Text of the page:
Standing Your Ground: Territorial Disputes and International Conflict
Through an examination of 129 territorial disputes between 1950 and 1990, Paul Huth presents a new theoretical approach for analyzing the foreign policy behavior of states, one that integrates insights from traditional realist as well as domestic political approaches to the study of foreign policy. Huth's approach is premised on the belief that powerful explanations of security policy must be built on the recognition that foreign policy leaders are domestic politicians who are very attentive to the domestic implications of foreign policy actions. Hypotheses derived from this new modified realist mode are then empirically tested by a combination of statistical and case study analysis.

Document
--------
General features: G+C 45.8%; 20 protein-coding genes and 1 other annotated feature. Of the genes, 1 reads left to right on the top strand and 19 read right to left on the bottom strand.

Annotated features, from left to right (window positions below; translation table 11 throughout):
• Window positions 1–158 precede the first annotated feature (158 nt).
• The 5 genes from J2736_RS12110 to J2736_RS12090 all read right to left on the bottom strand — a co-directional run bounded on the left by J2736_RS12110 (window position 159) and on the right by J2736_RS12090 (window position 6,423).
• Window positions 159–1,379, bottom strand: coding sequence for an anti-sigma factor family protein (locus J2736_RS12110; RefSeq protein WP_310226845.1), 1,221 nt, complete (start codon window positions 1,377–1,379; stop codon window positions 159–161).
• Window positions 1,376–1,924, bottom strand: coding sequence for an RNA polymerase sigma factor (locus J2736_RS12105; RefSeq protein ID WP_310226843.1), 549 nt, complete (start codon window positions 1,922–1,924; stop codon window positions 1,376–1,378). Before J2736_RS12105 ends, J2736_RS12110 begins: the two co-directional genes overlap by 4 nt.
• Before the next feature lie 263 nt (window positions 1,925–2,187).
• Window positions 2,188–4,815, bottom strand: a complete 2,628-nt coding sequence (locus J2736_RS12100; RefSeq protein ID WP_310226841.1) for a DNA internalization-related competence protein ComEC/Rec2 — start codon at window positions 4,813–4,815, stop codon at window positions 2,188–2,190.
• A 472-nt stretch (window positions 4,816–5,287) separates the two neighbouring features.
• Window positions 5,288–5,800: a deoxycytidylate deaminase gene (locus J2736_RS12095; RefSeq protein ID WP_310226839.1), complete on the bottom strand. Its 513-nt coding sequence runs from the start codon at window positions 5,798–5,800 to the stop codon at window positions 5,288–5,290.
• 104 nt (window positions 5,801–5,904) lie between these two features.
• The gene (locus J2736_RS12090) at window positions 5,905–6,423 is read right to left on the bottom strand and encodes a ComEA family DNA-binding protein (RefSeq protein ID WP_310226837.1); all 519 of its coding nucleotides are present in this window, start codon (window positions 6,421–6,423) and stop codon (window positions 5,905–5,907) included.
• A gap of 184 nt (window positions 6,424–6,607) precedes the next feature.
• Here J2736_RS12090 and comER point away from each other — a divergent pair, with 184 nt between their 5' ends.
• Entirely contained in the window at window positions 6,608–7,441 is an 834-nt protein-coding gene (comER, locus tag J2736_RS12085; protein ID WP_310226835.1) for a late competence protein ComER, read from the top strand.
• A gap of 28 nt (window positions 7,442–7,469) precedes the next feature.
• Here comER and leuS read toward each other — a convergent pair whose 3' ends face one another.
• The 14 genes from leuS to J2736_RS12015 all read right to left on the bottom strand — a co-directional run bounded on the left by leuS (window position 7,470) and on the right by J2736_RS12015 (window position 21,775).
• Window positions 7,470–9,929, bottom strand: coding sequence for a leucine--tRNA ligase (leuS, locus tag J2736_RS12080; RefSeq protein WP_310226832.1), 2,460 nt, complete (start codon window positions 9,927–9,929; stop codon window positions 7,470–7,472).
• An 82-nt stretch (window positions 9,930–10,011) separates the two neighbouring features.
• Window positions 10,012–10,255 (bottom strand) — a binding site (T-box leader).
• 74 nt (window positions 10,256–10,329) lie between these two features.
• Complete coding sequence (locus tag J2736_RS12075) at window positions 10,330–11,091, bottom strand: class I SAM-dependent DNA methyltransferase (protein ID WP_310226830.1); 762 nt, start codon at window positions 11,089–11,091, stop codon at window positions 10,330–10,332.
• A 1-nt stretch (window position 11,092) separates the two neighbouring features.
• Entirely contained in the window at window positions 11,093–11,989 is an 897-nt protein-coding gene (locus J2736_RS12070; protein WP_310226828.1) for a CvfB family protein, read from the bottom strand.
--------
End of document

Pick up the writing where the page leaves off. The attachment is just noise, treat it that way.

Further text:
". . . a welcome contribution to our understanding of how and why some territorial disputes escalate to war."--American Political Science Review
Paul Huth is Associate Professor of Political Science and Associate Research Scientist, Center for Political Studies, Institute for Social Research, University of Michigan.
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Chapter 2 The Concept of a Territorial Dispute
Chapter 3 A Modified Realist Model
Chapter 4 The Initiation and Persistence of Territorial Disputes
Chapter 5 Political and Military Conflict over Disputed Territory
Chapter 6 The Peaceful Resolution of Territorial Disputes
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